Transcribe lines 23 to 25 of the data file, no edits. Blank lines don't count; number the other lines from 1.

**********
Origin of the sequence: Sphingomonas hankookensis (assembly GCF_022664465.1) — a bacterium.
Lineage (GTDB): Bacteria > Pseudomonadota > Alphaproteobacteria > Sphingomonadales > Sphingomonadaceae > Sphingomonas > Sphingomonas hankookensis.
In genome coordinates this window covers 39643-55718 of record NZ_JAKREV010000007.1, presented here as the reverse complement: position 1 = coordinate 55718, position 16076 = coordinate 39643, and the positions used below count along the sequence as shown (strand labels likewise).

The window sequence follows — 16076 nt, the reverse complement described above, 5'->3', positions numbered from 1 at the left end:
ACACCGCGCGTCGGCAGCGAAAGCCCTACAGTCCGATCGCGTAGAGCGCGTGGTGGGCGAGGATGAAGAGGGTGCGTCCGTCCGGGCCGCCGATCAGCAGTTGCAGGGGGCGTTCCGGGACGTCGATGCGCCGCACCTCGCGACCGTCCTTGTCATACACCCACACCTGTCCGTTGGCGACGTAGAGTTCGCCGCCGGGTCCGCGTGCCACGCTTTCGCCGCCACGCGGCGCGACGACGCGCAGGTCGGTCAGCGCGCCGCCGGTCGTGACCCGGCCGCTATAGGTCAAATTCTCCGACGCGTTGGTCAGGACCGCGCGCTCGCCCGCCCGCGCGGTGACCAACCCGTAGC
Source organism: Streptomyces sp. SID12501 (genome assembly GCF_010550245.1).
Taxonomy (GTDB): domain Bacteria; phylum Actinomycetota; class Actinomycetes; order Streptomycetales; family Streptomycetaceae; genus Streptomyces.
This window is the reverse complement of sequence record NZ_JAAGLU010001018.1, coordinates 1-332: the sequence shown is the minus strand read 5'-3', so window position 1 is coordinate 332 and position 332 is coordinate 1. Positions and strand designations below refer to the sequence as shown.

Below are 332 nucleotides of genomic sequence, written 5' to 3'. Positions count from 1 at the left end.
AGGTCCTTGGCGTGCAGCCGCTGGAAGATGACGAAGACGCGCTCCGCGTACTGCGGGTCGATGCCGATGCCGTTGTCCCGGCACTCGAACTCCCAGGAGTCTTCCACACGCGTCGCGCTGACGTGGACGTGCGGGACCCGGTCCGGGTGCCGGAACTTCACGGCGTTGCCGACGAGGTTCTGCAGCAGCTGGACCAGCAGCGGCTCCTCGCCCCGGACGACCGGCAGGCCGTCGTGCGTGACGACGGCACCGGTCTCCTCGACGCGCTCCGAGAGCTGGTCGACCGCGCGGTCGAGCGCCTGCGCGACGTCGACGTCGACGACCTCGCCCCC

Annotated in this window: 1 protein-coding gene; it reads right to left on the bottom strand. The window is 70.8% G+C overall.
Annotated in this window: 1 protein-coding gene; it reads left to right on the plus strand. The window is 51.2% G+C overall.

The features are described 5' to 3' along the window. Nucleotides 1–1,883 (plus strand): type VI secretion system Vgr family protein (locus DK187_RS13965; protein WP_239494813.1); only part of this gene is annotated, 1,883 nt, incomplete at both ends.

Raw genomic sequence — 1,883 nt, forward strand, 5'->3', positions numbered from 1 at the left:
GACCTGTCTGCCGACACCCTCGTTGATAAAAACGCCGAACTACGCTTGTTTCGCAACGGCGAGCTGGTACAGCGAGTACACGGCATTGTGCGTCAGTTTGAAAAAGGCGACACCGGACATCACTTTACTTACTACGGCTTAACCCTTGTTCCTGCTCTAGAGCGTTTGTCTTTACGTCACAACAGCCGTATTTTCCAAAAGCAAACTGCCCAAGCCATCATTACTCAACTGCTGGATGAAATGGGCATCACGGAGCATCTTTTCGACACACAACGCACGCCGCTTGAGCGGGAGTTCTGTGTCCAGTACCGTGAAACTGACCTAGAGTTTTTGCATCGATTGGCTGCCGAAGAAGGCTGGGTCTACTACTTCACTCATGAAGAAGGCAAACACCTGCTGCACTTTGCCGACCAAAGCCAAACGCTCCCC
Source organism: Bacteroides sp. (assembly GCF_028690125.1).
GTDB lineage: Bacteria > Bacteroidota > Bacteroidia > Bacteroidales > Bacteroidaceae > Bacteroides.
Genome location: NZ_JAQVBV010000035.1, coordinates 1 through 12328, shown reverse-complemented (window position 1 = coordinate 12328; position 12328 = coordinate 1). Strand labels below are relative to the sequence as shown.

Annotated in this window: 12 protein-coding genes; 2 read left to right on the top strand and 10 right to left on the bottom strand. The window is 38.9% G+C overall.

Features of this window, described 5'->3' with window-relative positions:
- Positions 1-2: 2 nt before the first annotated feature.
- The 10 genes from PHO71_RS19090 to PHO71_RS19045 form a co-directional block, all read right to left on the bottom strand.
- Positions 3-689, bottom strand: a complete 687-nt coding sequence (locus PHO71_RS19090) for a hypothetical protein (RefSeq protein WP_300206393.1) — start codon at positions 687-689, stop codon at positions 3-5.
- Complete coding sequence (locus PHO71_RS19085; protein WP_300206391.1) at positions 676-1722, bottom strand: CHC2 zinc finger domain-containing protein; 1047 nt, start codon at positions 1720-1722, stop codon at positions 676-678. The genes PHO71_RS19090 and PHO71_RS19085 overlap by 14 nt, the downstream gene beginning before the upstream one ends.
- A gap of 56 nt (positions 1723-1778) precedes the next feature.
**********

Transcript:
- Positions 3-689, bottom strand: a complete 687-nt coding sequence (locus PHO71_RS19090) for a hypothetical protein (RefSeq protein WP_300206393.1) — start codon at positions 687-689, stop codon at positions 3-5.
- Complete coding sequence (locus PHO71_RS19085; protein WP_300206391.1) at positions 676-1722, bottom strand: CHC2 zinc finger domain-containing protein; 1047 nt, start codon at positions 1720-1722, stop codon at positions 676-678. The genes PHO71_RS19090 and PHO71_RS19085 overlap by 14 nt, the downstream gene beginning before the upstream one ends.
- A gap of 56 nt (positions 1723-1778) precedes the next feature.